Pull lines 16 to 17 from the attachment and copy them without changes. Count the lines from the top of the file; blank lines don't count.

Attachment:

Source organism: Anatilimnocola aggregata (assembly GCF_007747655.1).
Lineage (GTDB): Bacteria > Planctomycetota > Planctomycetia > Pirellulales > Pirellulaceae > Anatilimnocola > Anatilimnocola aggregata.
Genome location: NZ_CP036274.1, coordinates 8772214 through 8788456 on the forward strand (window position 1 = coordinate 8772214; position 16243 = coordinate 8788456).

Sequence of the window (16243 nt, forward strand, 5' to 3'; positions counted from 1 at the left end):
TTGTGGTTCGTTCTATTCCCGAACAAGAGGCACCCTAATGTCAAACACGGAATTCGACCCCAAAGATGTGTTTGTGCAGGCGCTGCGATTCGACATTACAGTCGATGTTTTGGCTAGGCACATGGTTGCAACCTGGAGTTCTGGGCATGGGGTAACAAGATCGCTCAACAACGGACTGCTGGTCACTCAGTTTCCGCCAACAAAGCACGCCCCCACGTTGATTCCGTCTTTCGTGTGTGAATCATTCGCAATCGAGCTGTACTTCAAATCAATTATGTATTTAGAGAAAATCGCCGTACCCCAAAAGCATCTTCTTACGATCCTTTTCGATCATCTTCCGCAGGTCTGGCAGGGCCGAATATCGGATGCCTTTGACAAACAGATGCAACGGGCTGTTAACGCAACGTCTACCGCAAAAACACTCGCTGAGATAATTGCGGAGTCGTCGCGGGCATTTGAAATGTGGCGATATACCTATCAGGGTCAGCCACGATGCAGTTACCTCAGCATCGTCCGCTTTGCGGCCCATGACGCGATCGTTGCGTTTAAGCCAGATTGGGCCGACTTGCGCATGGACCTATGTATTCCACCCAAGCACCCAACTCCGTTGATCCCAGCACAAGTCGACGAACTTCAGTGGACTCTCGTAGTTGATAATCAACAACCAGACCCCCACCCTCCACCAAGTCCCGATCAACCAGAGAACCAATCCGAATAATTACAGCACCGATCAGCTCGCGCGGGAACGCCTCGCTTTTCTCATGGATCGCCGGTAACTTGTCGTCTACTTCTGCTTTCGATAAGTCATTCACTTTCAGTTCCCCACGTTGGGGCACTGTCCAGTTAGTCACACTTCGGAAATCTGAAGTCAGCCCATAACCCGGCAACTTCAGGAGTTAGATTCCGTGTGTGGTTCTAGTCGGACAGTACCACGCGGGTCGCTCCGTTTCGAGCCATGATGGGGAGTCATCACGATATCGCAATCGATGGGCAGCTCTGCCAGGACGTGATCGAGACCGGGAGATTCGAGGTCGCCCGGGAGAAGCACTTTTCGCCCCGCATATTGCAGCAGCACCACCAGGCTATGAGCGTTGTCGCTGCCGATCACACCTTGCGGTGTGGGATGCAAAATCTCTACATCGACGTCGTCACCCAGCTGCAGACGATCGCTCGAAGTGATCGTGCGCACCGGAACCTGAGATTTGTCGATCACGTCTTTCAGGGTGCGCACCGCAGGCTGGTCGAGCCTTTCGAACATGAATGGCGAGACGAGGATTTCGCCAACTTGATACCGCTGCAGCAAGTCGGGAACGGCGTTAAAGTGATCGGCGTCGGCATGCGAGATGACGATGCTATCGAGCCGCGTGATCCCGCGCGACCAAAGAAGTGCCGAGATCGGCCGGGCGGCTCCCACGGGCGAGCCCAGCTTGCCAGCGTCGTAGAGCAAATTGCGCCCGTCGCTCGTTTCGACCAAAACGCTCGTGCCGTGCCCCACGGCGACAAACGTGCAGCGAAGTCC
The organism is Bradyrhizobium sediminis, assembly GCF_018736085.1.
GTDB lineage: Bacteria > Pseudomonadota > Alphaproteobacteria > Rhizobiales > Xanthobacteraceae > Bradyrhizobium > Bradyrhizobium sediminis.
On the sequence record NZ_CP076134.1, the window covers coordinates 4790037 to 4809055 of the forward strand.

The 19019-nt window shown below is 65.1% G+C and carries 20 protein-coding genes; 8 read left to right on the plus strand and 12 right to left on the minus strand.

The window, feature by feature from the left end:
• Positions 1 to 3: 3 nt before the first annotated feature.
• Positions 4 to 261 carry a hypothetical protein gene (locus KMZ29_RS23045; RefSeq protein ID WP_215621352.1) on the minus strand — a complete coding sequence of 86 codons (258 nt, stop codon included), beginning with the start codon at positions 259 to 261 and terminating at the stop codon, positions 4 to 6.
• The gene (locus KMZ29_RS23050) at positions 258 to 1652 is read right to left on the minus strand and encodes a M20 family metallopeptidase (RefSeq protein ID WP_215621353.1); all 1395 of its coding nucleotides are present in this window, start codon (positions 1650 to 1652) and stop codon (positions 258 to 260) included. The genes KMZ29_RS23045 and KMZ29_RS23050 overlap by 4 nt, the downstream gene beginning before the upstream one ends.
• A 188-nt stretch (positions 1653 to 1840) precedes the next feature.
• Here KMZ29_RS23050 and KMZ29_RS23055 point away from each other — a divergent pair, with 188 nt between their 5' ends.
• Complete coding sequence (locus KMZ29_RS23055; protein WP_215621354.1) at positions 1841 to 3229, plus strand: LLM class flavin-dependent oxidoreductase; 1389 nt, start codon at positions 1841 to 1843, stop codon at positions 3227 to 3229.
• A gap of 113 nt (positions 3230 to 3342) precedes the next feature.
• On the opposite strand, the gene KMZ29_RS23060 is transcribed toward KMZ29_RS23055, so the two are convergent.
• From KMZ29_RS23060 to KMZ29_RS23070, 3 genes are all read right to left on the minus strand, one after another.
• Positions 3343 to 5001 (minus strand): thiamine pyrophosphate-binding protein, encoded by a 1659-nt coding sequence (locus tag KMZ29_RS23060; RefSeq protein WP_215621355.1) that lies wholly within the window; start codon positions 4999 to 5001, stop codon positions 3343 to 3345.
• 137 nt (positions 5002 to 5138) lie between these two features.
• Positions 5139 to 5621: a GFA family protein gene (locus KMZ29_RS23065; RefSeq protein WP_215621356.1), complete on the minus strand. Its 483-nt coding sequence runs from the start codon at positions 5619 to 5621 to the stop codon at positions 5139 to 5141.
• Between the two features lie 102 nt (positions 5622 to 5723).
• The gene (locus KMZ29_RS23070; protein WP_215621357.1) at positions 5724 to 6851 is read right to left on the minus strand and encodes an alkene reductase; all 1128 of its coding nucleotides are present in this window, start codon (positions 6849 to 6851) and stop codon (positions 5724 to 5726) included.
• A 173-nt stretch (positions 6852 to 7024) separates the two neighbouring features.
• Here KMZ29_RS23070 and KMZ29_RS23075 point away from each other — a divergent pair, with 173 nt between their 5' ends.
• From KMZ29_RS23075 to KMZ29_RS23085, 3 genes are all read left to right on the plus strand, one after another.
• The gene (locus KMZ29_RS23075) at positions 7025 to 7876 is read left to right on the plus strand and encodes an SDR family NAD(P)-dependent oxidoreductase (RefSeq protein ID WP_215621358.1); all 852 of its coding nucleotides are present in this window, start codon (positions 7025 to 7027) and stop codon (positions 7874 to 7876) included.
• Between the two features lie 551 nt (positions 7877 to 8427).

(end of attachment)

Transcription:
• Complete coding sequence (locus KMZ29_RS23055; protein WP_215621354.1) at positions 1841 to 3229, plus strand: LLM class flavin-dependent oxidoreductase; 1389 nt, start codon at positions 1841 to 1843, stop codon at positions 3227 to 3229.
• A gap of 113 nt (positions 3230 to 3342) precedes the next feature.